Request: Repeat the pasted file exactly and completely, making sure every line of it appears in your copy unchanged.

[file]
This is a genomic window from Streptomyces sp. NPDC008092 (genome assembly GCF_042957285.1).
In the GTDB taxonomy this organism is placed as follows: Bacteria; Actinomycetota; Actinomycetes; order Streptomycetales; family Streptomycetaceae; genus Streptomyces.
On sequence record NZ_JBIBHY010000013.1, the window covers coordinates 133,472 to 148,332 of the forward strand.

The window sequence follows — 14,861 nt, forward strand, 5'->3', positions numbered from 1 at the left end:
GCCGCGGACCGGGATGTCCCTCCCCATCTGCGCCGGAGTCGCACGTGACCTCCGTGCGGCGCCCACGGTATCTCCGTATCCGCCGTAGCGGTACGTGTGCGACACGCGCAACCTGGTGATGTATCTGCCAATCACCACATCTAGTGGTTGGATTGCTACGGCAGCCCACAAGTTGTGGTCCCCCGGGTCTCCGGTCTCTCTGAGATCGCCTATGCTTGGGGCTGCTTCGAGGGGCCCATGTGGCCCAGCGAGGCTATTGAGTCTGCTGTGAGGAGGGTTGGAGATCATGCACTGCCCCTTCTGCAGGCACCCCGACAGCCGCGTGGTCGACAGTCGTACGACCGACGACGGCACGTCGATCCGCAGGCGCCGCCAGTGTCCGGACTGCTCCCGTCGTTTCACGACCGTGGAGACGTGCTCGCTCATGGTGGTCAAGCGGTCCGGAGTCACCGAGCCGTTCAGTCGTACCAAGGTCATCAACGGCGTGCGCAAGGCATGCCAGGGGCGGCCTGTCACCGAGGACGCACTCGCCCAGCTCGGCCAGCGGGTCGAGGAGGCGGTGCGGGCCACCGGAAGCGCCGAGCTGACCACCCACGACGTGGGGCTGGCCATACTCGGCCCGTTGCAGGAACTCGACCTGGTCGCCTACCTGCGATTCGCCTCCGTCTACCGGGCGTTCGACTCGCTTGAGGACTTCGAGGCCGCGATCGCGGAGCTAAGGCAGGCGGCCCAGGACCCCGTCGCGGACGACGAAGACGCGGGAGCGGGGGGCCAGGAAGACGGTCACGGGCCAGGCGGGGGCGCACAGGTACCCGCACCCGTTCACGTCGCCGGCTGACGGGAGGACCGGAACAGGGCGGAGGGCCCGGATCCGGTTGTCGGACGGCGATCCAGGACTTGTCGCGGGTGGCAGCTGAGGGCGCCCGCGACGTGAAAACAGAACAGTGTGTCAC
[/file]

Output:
This is a genomic window from Streptomyces sp. NPDC008092 (genome assembly GCF_042957285.1).
In the GTDB taxonomy this organism is placed as follows: Bacteria; Actinomycetota; Actinomycetes; order Streptomycetales; family Streptomycetaceae; genus Streptomyces.
On sequence record NZ_JBIBHY010000013.1, the window covers coordinates 133,472 to 148,332 of the forward strand.

The window sequence follows — 14,861 nt, forward strand, 5'->3', positions numbered from 1 at the left end:
GCCGCGGACCGGGATGTCCCTCCCCATCTGCGCCGGAGTCGCACGTGACCTCCGTGCGGCGCCCACGGTATCTCCGTATCCGCCGTAGCGGTACGTGTGCGACACGCGCAACCTGGTGATGTATCTGCCAATCACCACATCTAGTGGTTGGATTGCTACGGCAGCCCACAAGTTGTGGTCCCCCGGGTCTCCGGTCTCTCTGAGATCGCCTATGCTTGGGGCTGCTTCGAGGGGCCCATGTGGCCCAGCGAGGCTATTGAGTCTGCTGTGAGGAGGGTTGGAGATCATGCACTGCCCCTTCTGCAGGCACCCCGACAGCCGCGTGGTCGACAGTCGTACGACCGACGACGGCACGTCGATCCGCAGGCGCCGCCAGTGTCCGGACTGCTCCCGTCGTTTCACGACCGTGGAGACGTGCTCGCTCATGGTGGTCAAGCGGTCCGGAGTCACCGAGCCGTTCAGTCGTACCAAGGTCATCAACGGCGTGCGCAAGGCATGCCAGGGGCGGCCTGTCACCGAGGACGCACTCGCCCAGCTCGGCCAGCGGGTCGAGGAGGCGGTGCGGGCCACCGGAAGCGCCGAGCTGACCACCCACGACGTGGGGCTGGCCATACTCGGCCCGTTGCAGGAACTCGACCTGGTCGCCTACCTGCGATTCGCCTCCGTCTACCGGGCGTTCGACTCGCTTGAGGACTTCGAGGCCGCGATCGCGGAGCTAAGGCAGGCGGCCCAGGACCCCGTCGCGGACGACGAAGACGCGGGAGCGGGGGGCCAGGAAGACGGTCACGGGCCAGGCGGGGGCGCACAGGTACCCGCACCCGTTCACGTCGCCGGCTGACGGGAGGACCGGAACAGGGCGGAGGGCCCGGATCCGGTTGTCGGACGGCGATCCAGGACTTGTCGCGGGTGGCAGCTGAGGGCGCCCGCGACGTGAAAACAGAACAGTGTGTCAC